SALT LAKE CITY " In addition to being one of the most influential and most skilled drummers in rock history, Led Zeppelin's John Bonham also had a reputation for heavy drinking and disassembling hotel rooms when he wasn't racing motorcycles down hotel hallways.
So it only seems natural that when asked what his memories are of Utah, Bonham's son, Jason Bonham, points to the time his father took him to see...the Osmonds.
"Yes Dad did take me to see the Osmonds and I saw Marie Osmond with her hair in curlers which ruined the illusion at the time," he recalled of getting to go backstage. "I remember seeing the Osmonds and it was pretty cool. They started with 'Crazy Horses.' They were on these wires and they came out across the audience back then, so Bon Jovi wasnt the first guy to do it."
This time around, Bonham will be the one on the stage, and it's bound to be a little bit bluesy, not so much country and a lot of rock-n-roll. Bonham will play at The Depot on Saturday when he brings his acclaimed Jason Bonham's Led Zeppelin Experience to town.
Obviously playing Led Zep songs is nothing new for Bonham. But this show, he said, was "totally different" from any other Zeppelin-esque project he's done.
"This is actually better than I imagined it could be," he said.
The Jason Bonham Led Zeppelin Experience is 3/4 music and 1/4 talking. Bonham talks about his father and shares rare video and photographs with the audience. Recording video in the '70s wasn't at commonplace as is in today's digital media era, making the clips all that more special. Bonham said his grandmother gave him footage of his father that she dug out for him to use at his show.
"This is a man that would grow up to be the Beast, the guy--Bonzo, the legendary guy that was one of the first to throw a TV set through a window. But realistically he was my dad and just an everyday guy really. So within the context of the show I talk a little about him as a personal person, you know, as a guy that I knew not so much as the guy that you know as Bonzo, but as my father. I show some of the moments we shared together which were and are, you know, very cherished now."
Even the set list was picked with purpose for the show. Jason Bonham knows that fans want to hear the Zeppelin "hits." But Bonham also picked songs that hold deeper meaning to him, such as the songs that represent his earliest memories of Led Zeppelin, such as "Babe I'm Going Leave You" and "You're Time Is Going to Come."
Whether he's doing his Led Zeppelin Experience, playing in a cover band or playing with the actual surviving members of the band, Bonham has been associated with the iconic band his entire life. And to him, that's perfectly fine because it connects him to his father.
"As a kid who's 45 now, who has worshipped the ground his dad has walked on all his life, I always felt closer to dad when I get to play in his band," Bonham said.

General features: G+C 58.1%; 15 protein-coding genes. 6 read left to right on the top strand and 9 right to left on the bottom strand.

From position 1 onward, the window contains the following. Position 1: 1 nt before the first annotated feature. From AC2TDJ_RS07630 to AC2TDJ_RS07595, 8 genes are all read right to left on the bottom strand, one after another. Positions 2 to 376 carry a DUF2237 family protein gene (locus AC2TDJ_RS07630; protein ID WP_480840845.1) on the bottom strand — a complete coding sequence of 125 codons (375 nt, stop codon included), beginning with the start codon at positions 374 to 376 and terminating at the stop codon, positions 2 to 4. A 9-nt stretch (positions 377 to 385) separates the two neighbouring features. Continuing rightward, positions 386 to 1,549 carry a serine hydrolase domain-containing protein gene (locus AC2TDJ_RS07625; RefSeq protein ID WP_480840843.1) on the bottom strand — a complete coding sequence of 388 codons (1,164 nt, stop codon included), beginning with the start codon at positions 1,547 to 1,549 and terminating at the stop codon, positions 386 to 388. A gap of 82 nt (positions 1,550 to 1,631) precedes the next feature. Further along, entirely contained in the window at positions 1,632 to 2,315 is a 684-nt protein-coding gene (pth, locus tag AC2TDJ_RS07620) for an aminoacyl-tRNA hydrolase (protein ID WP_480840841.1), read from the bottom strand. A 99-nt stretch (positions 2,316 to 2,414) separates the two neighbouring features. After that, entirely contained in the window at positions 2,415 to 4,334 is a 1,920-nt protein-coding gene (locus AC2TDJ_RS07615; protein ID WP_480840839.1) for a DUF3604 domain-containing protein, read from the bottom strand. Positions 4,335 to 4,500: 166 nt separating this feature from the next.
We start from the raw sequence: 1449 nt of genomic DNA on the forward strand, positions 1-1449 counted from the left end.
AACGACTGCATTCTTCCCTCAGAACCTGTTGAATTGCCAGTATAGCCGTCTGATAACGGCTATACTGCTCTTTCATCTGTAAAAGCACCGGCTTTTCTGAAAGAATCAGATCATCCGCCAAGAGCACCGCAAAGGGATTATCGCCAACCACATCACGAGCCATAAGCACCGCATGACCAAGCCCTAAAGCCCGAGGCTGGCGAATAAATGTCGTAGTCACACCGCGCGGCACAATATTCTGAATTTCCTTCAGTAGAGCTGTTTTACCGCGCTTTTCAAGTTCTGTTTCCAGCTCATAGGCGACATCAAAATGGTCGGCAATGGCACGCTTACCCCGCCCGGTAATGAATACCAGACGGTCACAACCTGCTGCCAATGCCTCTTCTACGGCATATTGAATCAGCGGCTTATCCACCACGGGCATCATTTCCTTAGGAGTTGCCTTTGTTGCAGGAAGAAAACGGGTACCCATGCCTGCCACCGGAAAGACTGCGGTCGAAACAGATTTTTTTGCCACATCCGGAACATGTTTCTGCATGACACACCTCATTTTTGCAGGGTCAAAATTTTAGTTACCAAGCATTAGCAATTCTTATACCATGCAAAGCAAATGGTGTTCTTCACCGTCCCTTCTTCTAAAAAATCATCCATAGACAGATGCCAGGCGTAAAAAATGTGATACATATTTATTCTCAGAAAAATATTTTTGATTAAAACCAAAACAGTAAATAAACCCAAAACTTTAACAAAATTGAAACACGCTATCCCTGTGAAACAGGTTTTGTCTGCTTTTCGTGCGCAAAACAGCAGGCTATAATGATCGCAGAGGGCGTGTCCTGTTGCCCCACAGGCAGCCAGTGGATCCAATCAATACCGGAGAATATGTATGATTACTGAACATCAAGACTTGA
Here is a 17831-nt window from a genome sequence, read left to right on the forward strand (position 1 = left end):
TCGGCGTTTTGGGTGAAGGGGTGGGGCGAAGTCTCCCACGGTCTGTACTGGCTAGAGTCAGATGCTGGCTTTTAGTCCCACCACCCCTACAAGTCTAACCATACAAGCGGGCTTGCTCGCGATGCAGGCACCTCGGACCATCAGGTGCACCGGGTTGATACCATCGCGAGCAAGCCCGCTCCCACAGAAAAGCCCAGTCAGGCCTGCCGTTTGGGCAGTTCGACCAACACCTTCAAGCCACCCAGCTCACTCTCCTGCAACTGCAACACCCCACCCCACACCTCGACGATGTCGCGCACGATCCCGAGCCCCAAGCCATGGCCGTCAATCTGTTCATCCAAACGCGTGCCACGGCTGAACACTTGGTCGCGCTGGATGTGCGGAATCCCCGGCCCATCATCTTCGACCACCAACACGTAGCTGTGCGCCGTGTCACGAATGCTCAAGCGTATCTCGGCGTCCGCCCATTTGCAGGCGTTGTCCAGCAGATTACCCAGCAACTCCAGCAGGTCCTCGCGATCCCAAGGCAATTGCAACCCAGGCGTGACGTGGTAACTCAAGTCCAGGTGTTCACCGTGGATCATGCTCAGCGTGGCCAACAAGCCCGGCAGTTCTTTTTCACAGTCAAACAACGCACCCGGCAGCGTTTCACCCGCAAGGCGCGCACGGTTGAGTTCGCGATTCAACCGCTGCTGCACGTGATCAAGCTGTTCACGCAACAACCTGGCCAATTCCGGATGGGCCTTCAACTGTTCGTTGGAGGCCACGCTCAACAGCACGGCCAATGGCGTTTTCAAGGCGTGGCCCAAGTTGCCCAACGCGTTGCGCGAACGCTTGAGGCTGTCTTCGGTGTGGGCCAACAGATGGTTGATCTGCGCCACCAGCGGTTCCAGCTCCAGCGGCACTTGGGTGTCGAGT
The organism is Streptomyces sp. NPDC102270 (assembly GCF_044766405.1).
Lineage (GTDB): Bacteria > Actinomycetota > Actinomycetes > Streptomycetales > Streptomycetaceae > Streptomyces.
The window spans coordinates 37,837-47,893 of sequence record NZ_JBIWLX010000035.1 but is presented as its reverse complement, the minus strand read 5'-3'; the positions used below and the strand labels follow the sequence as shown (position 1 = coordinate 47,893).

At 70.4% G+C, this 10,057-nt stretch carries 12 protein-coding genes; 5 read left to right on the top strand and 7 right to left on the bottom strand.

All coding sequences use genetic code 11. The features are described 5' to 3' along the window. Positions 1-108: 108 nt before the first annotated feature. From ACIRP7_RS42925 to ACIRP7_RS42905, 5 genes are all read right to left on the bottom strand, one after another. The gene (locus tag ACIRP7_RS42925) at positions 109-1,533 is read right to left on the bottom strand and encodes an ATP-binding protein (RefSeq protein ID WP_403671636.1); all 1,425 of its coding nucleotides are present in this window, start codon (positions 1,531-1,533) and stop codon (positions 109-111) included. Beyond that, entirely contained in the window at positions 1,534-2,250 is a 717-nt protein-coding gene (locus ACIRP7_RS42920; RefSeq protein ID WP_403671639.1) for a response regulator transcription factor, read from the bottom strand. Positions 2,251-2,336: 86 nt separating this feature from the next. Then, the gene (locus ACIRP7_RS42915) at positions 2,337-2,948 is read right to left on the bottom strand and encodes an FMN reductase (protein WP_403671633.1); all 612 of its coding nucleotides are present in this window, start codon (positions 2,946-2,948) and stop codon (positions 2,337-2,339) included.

Bonham has played with several of classic rock's biggest names over the years. He was playing with the revised Foreigner lineup when he got a call from his dad's old bandmates, Jimmy Page and John Paul Jones.
Bonham had played before with the surviving members of Led Zeppelin in special one-off shows, including a show at London's O2 Arena in December of 2007, the first full length Zeppelin set since John Bonham's death. The sessions with Jason Bonham, Page and Jones started soon after and rumors went wild that Robert Plant would also join and the group will go on the road for a Led Zeppelin reunion concert.
The Led Zeppelin reunion didn't happen. But Bonham said he never really expected it would.
"I don't ever remember it being discussed as a full blown Zeppelin reunion," he said. "It was more of a project (Page and Jones) were working on. It was not for a Led Zeppelin tour."
Jones and Page were working on writing new music and auditioning singers in the process, such as Aerosmith's Steven Tyler. But ultimately, they decided not to go forward, something that was very disappointing to Bonham.
"I was smiling like a Chesire Cat. I was pretty happy," he said of the project. "It really took the wind out of me when they decided to scrap the project. I enjoyed it. I feel very close to dad when I'm with them. I think he'll walk through the door, because whenever I'm with them that's who I associate my dad with."
After that project ended, it was Bonham's mother who convinced him to carry on the music of his father.
"I always felt closer to dad when I play in his band. Now, if I can't play in his band, I feel closer to him when I play to his fans."
After his current run of Led Zeppelin shows is over, Bonham will be back at The Depot less than a month later, on June 11, with his new supergroup, Black Country Communion, featuring Bonham, Glenn Hughes, Joe Bonamassa and Derek Sherinian.
"It's really explosive. It's fun. It's diversity. It's classic rock. I'm really really pleased the way it came out."
One of the tracks off Black Country Communion's debut album that is getting a lot of attention is "Save Me," a song that Bonham introduced to Page and Jones as a riff while working on that project. Bonham said it was actually kind of humorous how the song has taken on a life of it's own now and is being referred to as the "unfinished Zeppelin track."
"It started with hands of Page and Jones. I took the jam to (Black Country Communion) and we just sat together and pieced it all together," he said. "It's a real talking point on the album."